Solarcentury chairman Jeremy Leggett succeeded by Philip Comberg
Green energy entrepreneur, environmental campaigner and founder of Solarcentury Jeremy Leggett has stepped down from his role as non-executive chairman of the renewables company.
Leggett has been replaced by solar expert Philip Comberg, who recently joined the Solarcentury board as an independent director.
The firm’s chief executive Frans van den Heuvel said: “Solarcentury is at an exciting juncture as we expand into Africa and Latin America, where many countries are at grid parity, so there’s a strong economic case for solar.
“This growth will be guided by Philip’s wealth of international solar experience, combined with his financial and commercial pedigree.
“With this strategy in place, Jeremy can take more time to focus on his tireless campaigning to promote solar in the fight against climate change. This was Solarcentury’s mission 16 years ago and it’s still as relevant today as it ever was.
“We will continue to work hard with Jeremy, and the rest of the solar industry, to encourage the widespread adoption of solar power to help reduce carbon emissions.”
Climate change abatement
Leggett said the move will allow him to focus on other campaigns in the lead up to the United Nations Climate Change Conference in Paris in December.
He added: “This is a make or break year for everyone who cares about abating climate change, promoting poverty alleviation, and solar’s massive role in those missions. I feel a strong need, almost at the level of my DNA, to adjust my portfolio of activities to create more space for campaigning.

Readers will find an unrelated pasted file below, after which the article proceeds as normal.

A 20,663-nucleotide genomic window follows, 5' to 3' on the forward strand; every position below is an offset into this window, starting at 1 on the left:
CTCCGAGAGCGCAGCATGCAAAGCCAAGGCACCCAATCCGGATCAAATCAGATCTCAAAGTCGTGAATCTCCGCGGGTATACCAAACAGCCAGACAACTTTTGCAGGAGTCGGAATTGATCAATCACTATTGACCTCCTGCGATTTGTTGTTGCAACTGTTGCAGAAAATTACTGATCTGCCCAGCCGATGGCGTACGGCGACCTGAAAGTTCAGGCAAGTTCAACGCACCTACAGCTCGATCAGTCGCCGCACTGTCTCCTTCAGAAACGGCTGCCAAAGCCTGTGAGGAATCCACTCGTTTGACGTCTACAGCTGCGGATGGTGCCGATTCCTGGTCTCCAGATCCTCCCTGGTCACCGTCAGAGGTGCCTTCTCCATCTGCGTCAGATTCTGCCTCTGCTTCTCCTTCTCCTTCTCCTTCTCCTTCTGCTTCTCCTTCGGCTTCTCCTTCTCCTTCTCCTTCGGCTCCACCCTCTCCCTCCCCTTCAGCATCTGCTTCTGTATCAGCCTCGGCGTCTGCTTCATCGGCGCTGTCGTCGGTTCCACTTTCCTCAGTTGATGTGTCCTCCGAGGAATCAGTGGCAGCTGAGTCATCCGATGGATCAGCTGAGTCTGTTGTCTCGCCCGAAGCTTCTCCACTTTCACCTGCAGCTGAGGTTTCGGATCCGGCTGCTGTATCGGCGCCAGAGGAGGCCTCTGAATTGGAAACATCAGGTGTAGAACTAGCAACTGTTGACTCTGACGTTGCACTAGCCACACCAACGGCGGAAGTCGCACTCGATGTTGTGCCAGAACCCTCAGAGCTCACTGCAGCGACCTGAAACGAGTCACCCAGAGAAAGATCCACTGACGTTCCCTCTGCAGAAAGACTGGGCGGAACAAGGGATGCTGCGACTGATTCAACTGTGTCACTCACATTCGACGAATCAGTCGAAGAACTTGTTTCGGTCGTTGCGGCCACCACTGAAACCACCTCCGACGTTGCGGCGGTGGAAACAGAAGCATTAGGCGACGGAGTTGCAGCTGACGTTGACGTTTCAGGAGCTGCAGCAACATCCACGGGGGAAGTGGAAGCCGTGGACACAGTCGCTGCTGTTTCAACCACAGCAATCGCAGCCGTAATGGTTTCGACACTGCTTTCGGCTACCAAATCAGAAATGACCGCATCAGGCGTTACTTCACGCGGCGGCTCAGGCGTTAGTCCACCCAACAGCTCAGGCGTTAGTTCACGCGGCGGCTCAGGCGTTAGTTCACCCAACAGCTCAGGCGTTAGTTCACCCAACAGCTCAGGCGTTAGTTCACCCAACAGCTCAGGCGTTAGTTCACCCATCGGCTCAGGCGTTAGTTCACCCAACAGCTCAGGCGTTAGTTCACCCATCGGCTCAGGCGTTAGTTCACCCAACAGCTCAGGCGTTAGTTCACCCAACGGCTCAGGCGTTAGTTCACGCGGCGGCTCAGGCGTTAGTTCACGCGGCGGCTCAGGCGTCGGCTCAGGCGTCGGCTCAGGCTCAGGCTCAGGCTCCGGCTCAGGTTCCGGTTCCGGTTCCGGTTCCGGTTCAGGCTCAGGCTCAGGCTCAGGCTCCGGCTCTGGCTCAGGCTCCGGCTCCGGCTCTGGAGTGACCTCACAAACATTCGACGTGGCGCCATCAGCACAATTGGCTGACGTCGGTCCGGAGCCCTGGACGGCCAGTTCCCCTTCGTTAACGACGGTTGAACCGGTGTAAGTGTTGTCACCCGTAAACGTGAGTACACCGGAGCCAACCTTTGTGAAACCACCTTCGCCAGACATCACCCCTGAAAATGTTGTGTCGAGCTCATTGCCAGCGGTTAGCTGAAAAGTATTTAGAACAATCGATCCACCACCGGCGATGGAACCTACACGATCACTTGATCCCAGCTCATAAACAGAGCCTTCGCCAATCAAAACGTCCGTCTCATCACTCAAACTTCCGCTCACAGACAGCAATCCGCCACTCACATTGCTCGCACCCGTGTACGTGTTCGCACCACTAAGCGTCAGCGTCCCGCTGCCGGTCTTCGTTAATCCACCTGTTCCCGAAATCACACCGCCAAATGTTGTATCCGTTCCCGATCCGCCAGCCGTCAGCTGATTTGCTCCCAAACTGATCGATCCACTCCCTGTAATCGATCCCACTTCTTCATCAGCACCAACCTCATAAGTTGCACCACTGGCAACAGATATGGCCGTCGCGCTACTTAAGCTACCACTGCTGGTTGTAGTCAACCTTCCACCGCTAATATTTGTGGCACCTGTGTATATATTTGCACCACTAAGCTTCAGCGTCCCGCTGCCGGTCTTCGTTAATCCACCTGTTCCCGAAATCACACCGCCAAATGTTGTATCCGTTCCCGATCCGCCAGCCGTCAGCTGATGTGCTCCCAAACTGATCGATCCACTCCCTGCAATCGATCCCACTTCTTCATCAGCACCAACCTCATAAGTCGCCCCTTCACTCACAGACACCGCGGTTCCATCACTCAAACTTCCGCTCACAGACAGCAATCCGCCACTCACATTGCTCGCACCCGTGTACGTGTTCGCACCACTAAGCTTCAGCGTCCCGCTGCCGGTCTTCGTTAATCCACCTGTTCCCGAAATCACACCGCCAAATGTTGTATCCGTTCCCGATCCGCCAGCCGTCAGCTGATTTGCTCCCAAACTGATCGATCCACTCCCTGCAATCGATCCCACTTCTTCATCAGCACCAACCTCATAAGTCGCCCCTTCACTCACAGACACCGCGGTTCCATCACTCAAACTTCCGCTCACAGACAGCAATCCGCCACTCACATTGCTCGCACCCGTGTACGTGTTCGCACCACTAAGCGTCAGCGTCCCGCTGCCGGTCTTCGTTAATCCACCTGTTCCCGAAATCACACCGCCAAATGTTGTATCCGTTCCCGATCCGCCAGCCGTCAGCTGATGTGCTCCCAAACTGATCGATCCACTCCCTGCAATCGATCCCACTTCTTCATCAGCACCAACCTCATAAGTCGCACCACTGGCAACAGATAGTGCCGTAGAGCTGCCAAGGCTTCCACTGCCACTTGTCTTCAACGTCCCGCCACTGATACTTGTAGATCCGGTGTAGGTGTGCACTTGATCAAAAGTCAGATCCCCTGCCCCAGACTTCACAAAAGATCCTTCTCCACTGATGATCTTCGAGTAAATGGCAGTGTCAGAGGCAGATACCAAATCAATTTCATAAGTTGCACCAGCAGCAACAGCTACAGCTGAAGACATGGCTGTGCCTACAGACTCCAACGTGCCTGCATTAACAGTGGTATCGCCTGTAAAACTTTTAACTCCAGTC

“I need to be doing more, in particular, with Carbon Tracker, SolarAid, and my new idea of a 5% Club for Climate and Development based on the Solarcentury-SolarAid model.
“All of these can help the forces pushing for a meaningful treaty in Paris, and for progress beyond. I’m delighted to be able to pass on the mantle of chairman, knowing that the leadership is safe in the hands of Frans van den Heuvel, chief executive, and Philip Comberg, chairman, and that the company will be steered by this duo with consummate professionalism consistent with its values, brand and culture.”
In a recent interview with The Guardian, Leggett said he predicts that “at least one of the major oil companies will turn its back on fossil fuels in the near future”.
He said: “One of the oil companies will break ranks and this time it is going to stick. The industry is facing plunging commodity prices and soaring costs at risky projects in the Arctic, deepwater Brazil and elsewhere.
“Oil companies are also realising it is no long morally defensible to ignore the consequences of climate change.”